Test Bright Memory Infinite : c’est bien la claque next gen qu’on nous a promise, mais…

Test Bright Memory Infinite : c

First of all, let’s start by putting a little order in the different versions of the “saga”. Bright Memory Infinite is not Bright Memory, which, on the other hand, is also known as Bright Memory: Episode 1. Some gamers refer to this first draft as a demo of Bright Memory Infinite, while others consider it to be two games in a row. The truth is, it’s a bit of a mix of all that, and it’s not for nothing that Bright Memory Infinite isn’t called Bright Memory: Episode 2 after all. Both titles use the same main characters, more or less the same enemies, and two combat systems. very similar, but the levels and setting are totally different. This is good news for everyone, as those who already have Bright Memory won’t suffer from any repetition, while others will be able to start their journey with this “part two” (which isn’t really one, so) without feeling like you. . get back in the car. For all intents and purposes, let’s remind them that Bright Memory takes thirty to forty-five minutes to complete (yes, you read that right), and they’re not missing much anyway. Bright Memory Infinite’s setting is even more self-contained as it fits on a postage stamp and the developer never digs into the universe. You play as Shelia Tan, a member of the SRO (which you only learn through a loading screen that it is a “Supernatural Science Research Organization”). A mysterious storm has erupted near your city, you go to the scene and then discover that a gigantic black hole has appeared and soldiers belonging to a competing organization (which we will never know anything about) are already there. A companion, a superior, and an antagonist more or less make an appearance in the cutscenes, but all of this doesn’t provide any concrete information. In short, the setting is a vague pretext for the chestnut, and nothing more.

infinite bright memory


infinite bright memoryThis levity of the script could be a big flaw elsewhere, but it works quite well here. The game prioritizes action and clearly lays claim to fast FPS lineage. The gameplay is especially reminiscent of the recent Shadow Warrior, as our heroine wields weapons other than the katana. Called a lumi-blade, the latter allows him to parry attacks, slash enemies on contact, and project sharp lights. Her exo-arm is used to balance electromagnetic pulses and draw enemies towards him. And the four available weapons focus on the essentials (pistol, machine gun, shotgun, sniper rifle) while offering various types of special ammunition. Add to that a little technique improvement system and you have a very enjoyable and edgy game. Quickly dodging (this is essential against bosses), launching enemies into the air, levitating by kicking them with katana swings, running along certain walls, or propelling yourself towards some predefined anchor points with a hook are all possible moves. The game masters its theme perfectly, and it’s only when you stray away from this core gameplay that things get rough. Thankfully, this is limited to two specific sequences: a level dedicated to basic infiltration, and a short in-car sequence with questionable handling. On the other hand, don’t count on us to fault the game for its linearity, which is nonetheless very real. Undoubtedly, more open levels would have hurt the pace, which here is frenetic and without downtime. Not to mention, we can never say it enough, one developer is in charge! Zeng Xiancheng was assisted by musicians and actors for the sound aspect, but everything related to design and programming is his work alone.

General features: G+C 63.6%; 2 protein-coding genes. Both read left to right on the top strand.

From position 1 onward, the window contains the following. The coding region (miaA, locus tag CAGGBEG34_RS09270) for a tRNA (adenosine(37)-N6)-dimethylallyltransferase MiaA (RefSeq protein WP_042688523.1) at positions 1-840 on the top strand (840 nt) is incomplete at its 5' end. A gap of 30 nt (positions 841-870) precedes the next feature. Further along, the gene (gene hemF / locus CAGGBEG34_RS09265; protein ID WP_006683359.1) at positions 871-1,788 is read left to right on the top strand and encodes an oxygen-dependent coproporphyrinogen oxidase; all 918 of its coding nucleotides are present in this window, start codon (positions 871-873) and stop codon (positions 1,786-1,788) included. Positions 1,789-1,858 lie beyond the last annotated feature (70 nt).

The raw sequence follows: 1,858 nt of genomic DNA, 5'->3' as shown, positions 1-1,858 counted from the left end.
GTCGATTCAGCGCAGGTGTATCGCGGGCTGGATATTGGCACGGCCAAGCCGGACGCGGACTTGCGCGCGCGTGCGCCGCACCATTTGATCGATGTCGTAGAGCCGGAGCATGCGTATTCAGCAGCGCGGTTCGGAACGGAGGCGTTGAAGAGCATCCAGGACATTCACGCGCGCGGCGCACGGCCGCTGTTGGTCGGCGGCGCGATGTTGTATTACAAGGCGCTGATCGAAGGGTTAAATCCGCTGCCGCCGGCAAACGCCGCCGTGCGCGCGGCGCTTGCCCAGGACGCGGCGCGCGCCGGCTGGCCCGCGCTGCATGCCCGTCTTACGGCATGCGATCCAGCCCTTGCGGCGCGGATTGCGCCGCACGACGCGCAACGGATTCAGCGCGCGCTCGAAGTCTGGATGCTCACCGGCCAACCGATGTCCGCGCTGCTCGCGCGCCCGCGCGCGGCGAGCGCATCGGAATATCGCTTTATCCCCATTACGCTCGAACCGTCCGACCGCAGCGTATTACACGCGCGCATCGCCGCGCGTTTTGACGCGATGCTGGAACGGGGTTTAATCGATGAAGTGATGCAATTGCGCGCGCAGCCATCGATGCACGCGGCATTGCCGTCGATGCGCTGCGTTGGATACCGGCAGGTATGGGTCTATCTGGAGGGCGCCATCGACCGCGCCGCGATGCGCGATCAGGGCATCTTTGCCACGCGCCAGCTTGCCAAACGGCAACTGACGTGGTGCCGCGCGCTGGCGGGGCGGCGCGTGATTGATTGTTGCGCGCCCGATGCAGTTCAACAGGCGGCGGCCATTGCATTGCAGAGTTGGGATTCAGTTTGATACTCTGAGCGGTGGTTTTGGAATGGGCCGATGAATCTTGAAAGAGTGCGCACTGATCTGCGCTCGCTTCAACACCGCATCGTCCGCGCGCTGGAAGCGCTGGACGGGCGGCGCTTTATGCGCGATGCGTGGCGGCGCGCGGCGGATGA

infinite bright memory


infinite bright memoryTherefore, one wonders how the bugger managed to launch such advanced graphics. The answer is: use assets from Unreal Market. But this does not detract from the final quality of the product. The next-gen effect is definitely there, supported by realistic photogrammetric textures, vegetation that never stops swaying under gusts of wind, and ray-traced reflections that are far from anecdotal since most of the settings feature bodies of water. . The soldiers’ armor shimmers like a whistle, drops of water stick to the screen, the sky is both charged and bright, and many special effects (warps, slow motion, particles, etc.) reinforce all this. In short, we take full eyes. And while the techno-futuristic art direction can be quite generic at times, it still avoids really falling into this trap, thanks to the Chinese influence found in the sets (inspired by the provinces of Guizhou and Guangxi) and the design of certain enemies (former soldiers, living statues, masked creatures…). The icing on the cake, the developer had fun creating a sexy heroine, who can be outfitted in light outfits in the options menu and is sometimes revealed to us through “well-chosen” camera angles. At a time when political correctness has pervaded most video game productions, this little uninhibited side is quite refreshing. As an indie game that offers solid gameplay and AAA-worthy graphics, would Bright Memory Infinite come as a good surprise? Unfortunately, no, because it bears his name quite poorly. In infinity mode, you should be satisfied with a shelf life of about two hours! This is obviously very little, even at the official price of €20…

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